Products and Ventures International v. Axus Stationary (Shanghai) Ltd. et al

Filing 216

ORDER DENYING COUNTERCLAIM DEFENDANTS' MOTION TO DISMISS COUNTERCLAIMS by Judge Yvonne Gonzalez Rogers; denying 212 Motion to Dismiss. Case Management Statement due by 11/6/2017. Case Management Conference set for 11/13/2017 02:00 PM in Courtroom 1, 4th Floor, Oakland. The Court VACATES the motion hearing set 10/24/2017.(fs, COURT STAFF) (Filed on 10/11/2017)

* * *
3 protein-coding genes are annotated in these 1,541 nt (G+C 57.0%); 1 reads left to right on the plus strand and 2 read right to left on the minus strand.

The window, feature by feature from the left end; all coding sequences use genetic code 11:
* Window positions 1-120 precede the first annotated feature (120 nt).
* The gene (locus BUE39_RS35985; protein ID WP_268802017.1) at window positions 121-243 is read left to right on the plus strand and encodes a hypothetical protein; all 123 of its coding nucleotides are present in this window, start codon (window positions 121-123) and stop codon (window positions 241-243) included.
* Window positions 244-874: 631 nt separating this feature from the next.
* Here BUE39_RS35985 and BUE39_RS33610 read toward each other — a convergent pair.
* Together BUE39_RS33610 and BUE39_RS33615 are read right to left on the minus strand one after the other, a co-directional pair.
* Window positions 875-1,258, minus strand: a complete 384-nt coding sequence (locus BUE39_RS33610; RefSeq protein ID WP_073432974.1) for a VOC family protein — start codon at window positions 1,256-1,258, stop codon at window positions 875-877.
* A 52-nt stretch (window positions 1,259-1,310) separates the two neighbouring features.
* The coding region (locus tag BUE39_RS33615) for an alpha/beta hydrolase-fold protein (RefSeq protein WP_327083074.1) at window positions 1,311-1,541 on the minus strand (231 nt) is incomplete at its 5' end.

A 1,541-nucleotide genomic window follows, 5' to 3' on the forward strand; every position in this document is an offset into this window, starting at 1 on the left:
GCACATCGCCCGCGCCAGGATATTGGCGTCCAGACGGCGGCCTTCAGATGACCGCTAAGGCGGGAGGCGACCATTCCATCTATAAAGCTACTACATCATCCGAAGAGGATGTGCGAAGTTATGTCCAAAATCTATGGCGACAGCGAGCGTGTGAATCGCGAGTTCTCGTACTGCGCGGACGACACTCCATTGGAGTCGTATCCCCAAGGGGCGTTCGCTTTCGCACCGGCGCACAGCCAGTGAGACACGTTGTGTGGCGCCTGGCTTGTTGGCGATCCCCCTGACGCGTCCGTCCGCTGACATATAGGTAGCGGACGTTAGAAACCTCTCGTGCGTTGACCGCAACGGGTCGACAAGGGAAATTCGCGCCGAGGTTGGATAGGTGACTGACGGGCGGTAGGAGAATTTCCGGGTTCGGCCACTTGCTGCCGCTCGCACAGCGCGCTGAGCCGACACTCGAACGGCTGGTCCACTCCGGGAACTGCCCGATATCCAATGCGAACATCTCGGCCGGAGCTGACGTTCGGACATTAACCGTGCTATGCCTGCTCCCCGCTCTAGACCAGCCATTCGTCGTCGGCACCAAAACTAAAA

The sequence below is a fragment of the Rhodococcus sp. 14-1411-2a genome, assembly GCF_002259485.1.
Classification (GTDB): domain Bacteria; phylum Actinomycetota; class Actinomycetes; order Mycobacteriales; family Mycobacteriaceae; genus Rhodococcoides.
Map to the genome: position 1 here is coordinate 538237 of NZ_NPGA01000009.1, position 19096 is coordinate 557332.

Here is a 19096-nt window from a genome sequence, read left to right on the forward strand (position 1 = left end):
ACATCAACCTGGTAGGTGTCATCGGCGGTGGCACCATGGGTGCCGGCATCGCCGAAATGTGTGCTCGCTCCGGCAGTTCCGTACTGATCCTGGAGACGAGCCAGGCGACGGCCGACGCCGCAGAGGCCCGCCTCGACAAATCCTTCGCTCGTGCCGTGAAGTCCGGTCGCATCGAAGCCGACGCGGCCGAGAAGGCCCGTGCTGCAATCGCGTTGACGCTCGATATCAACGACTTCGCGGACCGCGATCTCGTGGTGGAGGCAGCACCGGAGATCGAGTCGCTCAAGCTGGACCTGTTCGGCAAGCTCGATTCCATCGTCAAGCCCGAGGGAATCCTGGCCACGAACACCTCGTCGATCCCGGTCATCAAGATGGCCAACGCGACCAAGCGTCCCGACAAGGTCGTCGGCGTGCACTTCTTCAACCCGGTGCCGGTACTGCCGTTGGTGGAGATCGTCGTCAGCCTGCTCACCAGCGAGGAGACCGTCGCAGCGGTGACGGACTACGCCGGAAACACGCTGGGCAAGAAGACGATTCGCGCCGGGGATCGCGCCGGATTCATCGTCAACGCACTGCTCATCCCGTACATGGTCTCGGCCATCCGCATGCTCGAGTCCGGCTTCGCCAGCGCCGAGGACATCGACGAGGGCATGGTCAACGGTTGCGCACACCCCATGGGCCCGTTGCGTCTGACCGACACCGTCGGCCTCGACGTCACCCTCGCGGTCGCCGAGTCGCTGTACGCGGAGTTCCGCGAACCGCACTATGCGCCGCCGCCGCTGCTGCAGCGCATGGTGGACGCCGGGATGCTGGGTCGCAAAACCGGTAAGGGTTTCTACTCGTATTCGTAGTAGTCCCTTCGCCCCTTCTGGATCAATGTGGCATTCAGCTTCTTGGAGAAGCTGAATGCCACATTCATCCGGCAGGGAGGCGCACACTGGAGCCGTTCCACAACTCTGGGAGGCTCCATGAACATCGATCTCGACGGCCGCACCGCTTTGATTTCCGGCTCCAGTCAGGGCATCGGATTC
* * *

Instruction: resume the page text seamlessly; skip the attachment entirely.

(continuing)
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1 2 3 UNITED STATES DISTRICT COURT 4 NORTHERN DISTRICT OF CALIFORNIA 5 6 PRODUCTS AND VENTURES INTERNATIONAL, 7 Plaintiff, 8 9 vs. AXUS STATIONARY (SHANGHAI) LTD., ET AL., 10 United States District Court Northern District of California 11 Re: Dkt. No. 212 ROBERTA TRADING CORPORATION, Counterclaimant, vs. 13 PRODUCTS AND VENTURES INTERNATIONAL; AND CARLOS FAIRBANKS 15 16 ORDER DENYING COUNTERCLAIM DEFENDANTS’ MOTION TO DISMISS COUNTERCLAIMS Defendants. 12 14 CASE NO. 16-cv-00669-YGR Counterclaim Defendants. Counterclaimant Roberta Trading Corporation brings counterclaims against counterclaim 17 defendants Products Ventures International (“PVI”) and Carlos Fairbanks (collectively, 18 “PVI/Fairbanks”) for alleged breaches of contract and tort claims relating to a wooden pencil 19 distribution agreement. (Dkt. No. 207, Second Amended Counterclaim Complaint (“SACC”).) 20 The Court previously granted in part counterclaim defendants’ motion to dismiss, 21 dismissing: (i) the breach of contract claim as to Fairbanks entirely; (ii) the breach of contract 22 claim as to PVI to the extent that the claims were based on allegations predating February 9, 2012; 23 (iii) the breach of implied covenant of good faith and fair dealing as to Fairbanks only; (iv) the 24 intentional interference claim against Fairbanks only; and (v) the interference with prospective 25 economic advantage against PVI/Fairbanks. Counterclaimant has filed the SACC.1 26 27 1 28 The SACC does not include the first and fifth claims referenced above. It does include the second and fourth, and the third but only as to PVI. 1 Currently before the Court is counterclaim defendants’ motion to dismiss the following, 2 pursuant to Federal Rule of Civil Procedure 12(b)(6): (i) Count One, breach of contract against 3 PVI to the extent that it is based on allegations that PVI failed to provide technical assistance prior 4 to February 9, 2012; and (ii) Count Three, intentional interference with contract against Fairbanks. 5 Additionally, counterclaim defendants also move to strike certain allegations in the SACC 6 pursuant to Rule 12(f). Having carefully considered the pleadings and the papers and exhibits submitted, and for 7 8 the reasons set forth more fully below, the Court DENIES counterclaim defendants’ motion.2 9 I. LEGAL FRAMEWORK Pursuant to Rule 12(b)(6), a complaint may be dismissed for failure to state a claim upon 11 United States District Court Northern District of California 10 which relief may be granted. Dismissal for failure on this ground is proper if there is a “lack of a 12 cognizable legal theory or the absence of sufficient facts alleged under a cognizable legal theory.” 13 Conservation Force v. Salazar, 646 F.3d 1240, 1242 (9th Cir. 2011) (citing Balistreri v. Pacifica 14 Police Dep’t, 901 F.2d 696, 699 (9th Cir. 1988)). The complaint must plead “enough facts to state 15 a claim [for] relief that is plausible on its face.” Bell Atl. Corp. v. Twombly, 550 U.S. 544, 570 16 (2007). A claim is plausible on its face “when the plaintiff pleads factual content that allows the 17 court to draw the reasonable inference that the defendant is liable for the misconduct alleged.” 18 Ashcroft v. Iqbal, 556 U.S. 662, 678 (2009). If the facts alleged do not support a reasonable 19 inference of liability, stronger than a mere possibility, the claim must be dismissed. Id. at 678–79; 20 see also In re Gilead Scis. Sec. Litig., 536 F.3d 1049, 1055 (9th Cir. 2008) (stating that a court is 21 not required to accept as true “allegations that are merely conclusory, unwarranted deductions of 22 fact, or unreasonable inferences”). 23 24 “Federal Rule of Civil Procedure 8(a)(2) requires only a ‘short and plain statement of the claim showing that the pleader is entitled to relief,’ in order to ‘give the defendant fair notice of 25 26 27 28 2 The Court adopts the Background section in its order on defendants’ motion to dismiss PVI’s claims (Dkt. No. 144) and in its order on counterclaim defendants’ prior motion to dismiss the counter-complaint (Dkt. No. 205). The Court also finds that the issues raised are suitable for resolution without oral argument. Accordingly, the Court VACATES the hearing on PVI/Fairbanks’ motion, currently set for October 24, 2017. 2 1 what the . . . claim is and the grounds upon which it rests.’” Twombly, 550 U.S. at 554–55 2 (quoting Fed. R. Civ. P. 8(a)(2)) (alteration in original). Even under the liberal pleading standard 3 of Rule 8(a)(2), “a plaintiff’s obligation to provide the grounds of his entitlement to relief requires 4 more than labels and conclusions, and a formulaic recitation of the elements of a cause of action 5 will not do.” Twombly, 550 U.S. at 555 (citing Papasan v. Allain, 478 U.S. 265, 286 (1986) 6 (internal brackets and quotation marks omitted)). The Court will not assume facts not alleged, nor 7 will it draw unwarranted inferences. Iqbal, 556 U.S. at 679 (“Determining whether a complaint 8 states a plausible claim for relief [is] a context-specific task that requires the reviewing court to 9 draw on its judicial experience and common sense.”). 10 II. MOTION TO DISMISS United States District Court Northern District of California 11 A. Count One: Breach of Contract Relating to Technical Assistance as to PVI 12 PVI/Fairbanks raise two grounds for dismissal of Roberta Trading’s breach of contract 13 claims, as they relate to PVI’s alleged obligation to provide technical assistance, namely: (i) the 14 claims are time-barred and Roberta Trading has failed to plead adequately that its failure to 15 discover the injury should toll the statute of limitations; and (ii) Roberta Trading failed to satisfy 16 dispute resolution procedures with respect to such claims. 17 18 1. Statute of Limitations The Court previously denied PVI/Fairbanks’ motion to dismiss Roberta Trading’s breach 19 of contract claims, except to the extent that Roberta Trading based such claims on PVI’s breach of 20 its technical assistance obligations prior to February 9, 2012. Specifically, the Court found that 21 Roberta Trading had failed to plead specific facts to show “(1) the time and manner of discovery 22 and (2) the inability to have made earlier discovery despite reasonable diligence.” Fox v. Ethicon 23 Endo-Surgery, Inc., 35 Cal. 4th 797, 808 (2005) (internal quotations and citation omitted); see also 24 Robinson v. Wells Fargo Home Mortg., No. 16-CV-1619-YGR, 2016 WL 6524403, at *3 (N.D. 25 Cal. Nov. 3, 2016) (“When a complaint is otherwise time-barred on its face, the plaintiff must 26 allege specific facts explaining the failure to learn of the basis for the claim within the statutory 27 period rather than relying on generalities.”). 28 3 1 With respect to this issue, Roberta Trading has added the following: 2 10 However, Roberta Trading and Shanghai Marco did not discover that PVI and Mr. Fairbanks had provided technology that did not belong to them until August 2016, when Roberta Trading and Shanghai Marco were informed by one of PVI’s former employees that Mr. Fairbanks may have stolen from Cal Cedar technology that he had purported to provide to Roberta Trading and Shanghai Marco. It would not have been possible for Roberta Trading and Shanghai Marco to discover this information previously because the information was uniquely available to PVI, Mr. Fairbanks and Cal Cedar and Roberta Trading and Shanghai Marco did not have access to Cal Cedar’s confidential and proprietary information. Thus, they could not have compared that information to the technology that they had received from PVI and Mr. Fairbanks. Indeed, it was not until PVI’s former employee informed Roberta Trading and Shanghai Marco that the technology that PVI had provided may actually belong to Cal Cedar that they could have discovered the circumstances giving rise to their claim for breach of contract. 11 (SACC ¶ 29.) PVI/Fairbanks argue that Roberta Trading’s additional allegation is insufficient to 12 satisfy Roberta Trading’s obligation to plead specific facts to demonstrate its “inability to have 13 made earlier discovery despite reasonable diligence.” Fox, 35 Cal. 4th at 808 (“In assessing the 14 sufficiency of the allegations of delayed discovery, the court places the burden on the plaintiff to 15 ‘show diligence’; ‘conclusory allegations will not withstand demurrer.’” (citation omitted)).3 3 4 5 6 7 8 United States District Court Northern District of California 9 16 Roberta Trading argues that the Court should deny PVI/Fairbanks’ motion because 17 Roberta Trading did not know, nor did it have a reason to know, that it had been injured in this 18 manner prior to August 2016. See Fox, 35 Cal. 4th at 808 (“The Legislature, in codifying the 19 discovery rule, has also required plaintiffs to pursue their claims diligently by making accrual of a 20 cause of action contingent on when a party discovered or should have discovered that his or her 21 injury had a wrongful cause.”) (emphasis in original); April Enters., Inc. v. KTTV, 147 Cal. App. 22 3d 805, 832 (1983) (“[The discovery rule] permits delayed accrual until a plaintiff knew or should 23 have known of the wrongful conduct at issue.”). The Court agrees for purposes of this motion. 24 25 3 26 27 28 Roberta Trading also argues that allegations of pre-2012 events are appropriate to lay the background, even if claims cannot arise from those events. PVI/Fairbanks, however, does not move to strike those allegations, and agrees that such allegations are appropriate. Rather, PVI/Fairbanks’ argue that Roberta Trading should not be able to recover for its breach of contract claim, to the extent that those claims are based on pre-February 9, 2012 allegations related to the provision of technical assistance. 4 1 Roberta Trading has alleged a plausible reason explaining why it would not have been 2 aware of PVI’s breach with regard to its obligation to provide technical assistance that was not the 3 proprietary technology of another company. Unlike Fox, which involved a medical injury, here, 4 the injury to Roberta Trading would only have become apparent once Roberta Trading became 5 aware of the alleged fact that the technology PVI provided to it was misappropriated from Cal 6 Cedar. Unless and until Roberta Trading received notice of the allegedly stolen nature of the 7 technology, it does not appear Roberta Trading would have had reason to suspect that it had been 8 injured. PVI/Fairbanks raises several arguments as to how Roberta Trading could have discovered 9 the information earlier, but whether Roberta Trading’s actions were reasonable or whether Roberta Trading should have suspected an injury that it then could have investigated is a question of fact 11 United States District Court Northern District of California 10 not resolvable on a motion to dismiss. 12 13 14 15 Accordingly, the Court DENIES PVI/Fairbanks’ motion to dismiss the pre-February 9, 2012 technical assistance claims on this ground. 2. Failure to Comply with Dispute Resolution Procedures Roberta Trading’s claims with regard to PVI’s pre-February 9, 2012 technical assistance 16 obligations are based on its allegations that it only discovered PVI’s impropriety in August 2016. 17 Thus, PVI/Fairbanks argues that such claims could not have been mediated, as required by the 18 distribution agreement, when the parties were engaged in mediation in July 2015. Specifically, the 19 agreement sets forth negotiation and mediation procedures and provides that “either party shall be 20 entitled to file suit in state or federal court in San Francisco, State of California” if “the parties are 21 unable to agree to continue mediation.” (Dkt. No. 207-1, Distribution Agreement § 15(e) 22 (requiring that if “a dispute or complaint arises concerning this Agreement, Shanghai Marco and 23 PVI will negotiate a resolution of the Dispute”).) 24 “Failure to mediate a dispute pursuant to a contract that makes mediation a condition 25 precedent to filing a lawsuit warrants dismissal.” Brosnan v. Dry Cleaning Station Inc., No. 08- 26 CV-2028-EDL, 2008 WL 2388392, at *1 (N.D. Cal. June 6, 2008) (dismissing claims where 27 plaintiffs did not dispute that they failed to engage in the required mediation proceedings). 28 Roberta Trading argues that it adequately alleges that it participated in the requisite mediation and 5 1 “satisfied the dispute resolution obligations” prior to filing this counterclaim. (SACC ¶¶ 32, 37.) 2 Roberta Trading then adds that PVI provided no support for the notion that each specific 3 allegation in each counterclaim must have been discussed during the dispute resolution 4 proceedings prior to the claim being included in this litigation. The Court previously denied PVI/Fairbanks’ motion to dismiss based on its arguments that 6 Roberta Trading had failed to comply with the dispute resolution procedures under the distribution 7 agreement. Specifically, the Court found that it was not in a position to decide on “whether 8 counterclaimant [had] satisfied its obligations to mediate under the agreement.” (Dkt. No. 205 at 9 9.) While PVI/Fairbanks’ argument is much narrower in the context of this motion, relating only 10 to allegations regarding knowledge Roberta Trading allegedly acquired in August 2016, the Court 11 United States District Court Northern District of California 5 finds that such arguments are better resolved with a fuller record regarding the meaning of that 12 provision of the distribution agreement and the actual issues discussed at the parties’ mediation. 13 The Court can foresee issues of whether the distribution agreement would require further 14 mediation of additional claims discovered, while litigation between the parties is already pending 15 for substantially similar claims. 16 Accordingly, the Court DENIES PVI/Fairbanks’ motion to dismiss on this ground. 17 B. 18 Roberta Trading brings a cause of action for intentional interference with contract against Count Three: Intentional Interference with Contract as to Fairbanks 19 Fairbanks only. To state a cause of action for intentional interference with contractual relations, a 20 plaintiff must plead: (1) a valid contract between plaintiff and a third party; (2) defendant’s 21 knowledge of this contract; (3) defendant’s intentional acts designed to induce a breach or 22 disruption of the contractual relationship; (4) actual breach or disruption of the contractual 23 relationship; and (5) resulting damage. Mintz v. Blue Cross of California, 172 Cal. App. 4th 1594, 24 1603 (2009). 25 Previously, the Court dismissed Roberta Trading’s claim in this count because the 26 allegations did not sufficiently raise the inference that Fairbanks intended to disrupt the 27 contractual relationship. Rather, the allegations, at best, could have supported an inference that 28 Fairbanks was negligent or made poor commercial decisions. See Gilead, 536 F.3d at 1055 6 1 (holding that “allegations that are merely conclusory, unwarranted deductions of fact, or 2 unreasonable inferences” do not state a claim). That was insufficient. Roberta Trading has since added the following allegations: Roberta Trading alleges that 3 4 Fairbanks informed Roberta Trading and Shanghai Marco that it could not conduct further 5 business with them because the offered pricing was too high for PVI. (SACC ¶ 52.) However, at 6 the same time, Fairbanks was actively pursuing business opportunities with another large slat 7 supplier that had quoted PVI a “materially comparable price for the same or materially identical 8 product that Roberta Trading and Shanghai Marco had offered to PVI and that PVI had rejected as 9 supposedly being too costly.” (Id.) Roberta Trading further alleges that Fairbanks undertook “these efforts in an attempt to obstruct the contractual relationship between PVI, Roberta Trading 11 United States District Court Northern District of California 10 and Shanghai Marco because he wanted PVI to discontinue doing business with them and to use 12 alternate slate suppliers instead.” (Id.) The Court finds that these additional allegations are sufficient at this stage to sustain a 13 14 claim. Fairbanks’ argument essentially asks the Court to determine at this stage that his conduct 15 was permitted under the distribution agreement. The Court cannot make that finding in the 16 context of a Rule 12(b)(6) motion to dismiss. Accordingly, the Court DENIES the motion to dismiss Count Three against Fairbanks. 17 18 19 III. MOTION TO STRIKE PVI asks the Court to strike allegations from the SACC that relate to claims that Fairbanks 20 and PVI are alter egos of each other. (See SACC ¶¶ 5, 25, 34.) A court “may strike from a 21 pleading an insufficient defense or any redundant, immaterial, impertinent, or scandalous matter.” 22 Fed. R. Civ. P. 12(f). “The function of a [Rule] 12(f) motion to strike is to avoid the expenditure 23 of time and money that must arise from litigating spurious issues by dispensing with those issues 24 prior to trial . . . .” Whittlestone, Inc. v. Handi-Craft Co., 618 F.3d 970, 973 (9th Cir. 2010) 25 (quoting Fantasy, Inc. v. Fogerty, 984 F.2d 1524, 1527 (9th Cir. 1993), rev’d on other grounds, 26 510 U.S. 517 (1994)). “Motions to strike ‘are generally disfavored because they are often used as 27 delaying tactics and because of the limited importance of pleadings in federal practice.’” 28 7 1 Shaterian v. Wells Fargo Bank, N.A., 829 F. Supp. 2d 873, 879 (N.D. Cal. 2011) (quoting Rosales 2 v. Citibank, Fed. Sav. Bank, 133 F. Supp. 2d 1177, 1180 (N.D. Cal. 2001)). 3 Given the disfavored status of Rule 12(f) motions, “courts often require a showing of 4 prejudice by the moving party before granting the requested relief.” Sanchez v. City of Fresno, 5 914 F. Supp. 2d 1079, 1122 (E.D. Cal. 2012) (quoting California Dep’t of Toxic Substances 6 Control v. Alco Pac., Inc., 217 F. Supp. 2d 1028, 1033 (C.D. Cal. 2002)). “If there is any doubt 7 whether the portion to be stricken might bear on an issue in the litigation, the court should deny 8 the motion.” Holmes v. Elec. Document Processing, Inc., 966 F. Supp. 2d 925, 930 (N.D. Cal. 9 2013) (quoting Platte Anchor Bolt, Inc. v. IHI, Inc., 352 F. Supp. 2d 1048, 1057 (N.D. Cal. 2004)). Whether to grant a motion to strike is a matter committed to the sound discretion of the district 11 United States District Court Northern District of California 10 court. See Whittlestone, 618 F.3d at 973 (citing Nurse v. United States, 226 F.3d 996, 1000 (9th 12 Cir. 2000)). 13 PVI/Fairbanks argue that allegations that support Roberta Trading’s abandoned theory that 14 Fairbanks is liable under certain counts because he is an alter ego of PVI should be stricken as 15 irrelevant, particularly because PVI/Fairbanks fear that Roberta Trading will use these allegations 16 to obtain burdensome and improper discovery. For instance, PVI/Fairbanks seek to strike 17 allegations in the SACC that Fairbanks utilized PVI as a mere “shell, instrumentality and conduit 18 for his personal endeavors and for the sole purpose of permitting [Fairbanks] to engage in his own 19 personal affairs under a corporate guise.” (SACC ¶ 25.) Roberta Trading counters that, while it 20 no longer seeks to hold Fairbanks liable for the breach of contract claim under an alter ego theory, 21 Fairbanks’ alleged misuse of PVI as a conduit for his personal endeavors remains relevant. 22 Specifically, Roberta Trading alleges that Fairbanks’ improper use of PVI resulted in his “failure 23 to maintain PVI as an operational, functioning company that could actually perform the tasks 24 required to meet the obligations under the Distribution Agreement.” (Id. at ¶ 26.) 25 The Court finds that PVI/Fairbanks have not met their burden to demonstrate that these 26 allegations must be stricken. The issues raised in Roberta Trading’s allegations may possibly 27 “bear on an issue in the litigation.” Holmes, 966 F. Supp. 2d at 930. Accordingly, the Court 28 DENIES PVI/Fairbanks’ motion to strike the same. 8 1 2 3 4 IV. CONCLUSION For the foregoing reasons, the Court DENIES counterclaim defendants’ motion to dismiss entirely. PVI/Fairbanks must file a response to the SACC within fourteen (14) days of this Order. The Court further SETS a case management conference for Monday, November 13, 2017 5 at 2:00 p.m., in the Federal Building, 1301 Clay Street, Oakland, California, Courtroom 1. No 6 later than November 6, 2017, the parties must file a joint case management conference statement, 7 pursuant to the Civil Local Rules and this Court’s Standing Order in Civil Cases. 8 This Order terminates Docket Number 212. 9 IT IS SO ORDERED. 10 Dated: October 11, 2017 YVONNE GONZALEZ ROGERS UNITED STATES DISTRICT COURT JUDGE United States District Court Northern District of California 11 12 13 14 15 16 17 18 19 20 21 22 23 24 25 26 27 28 9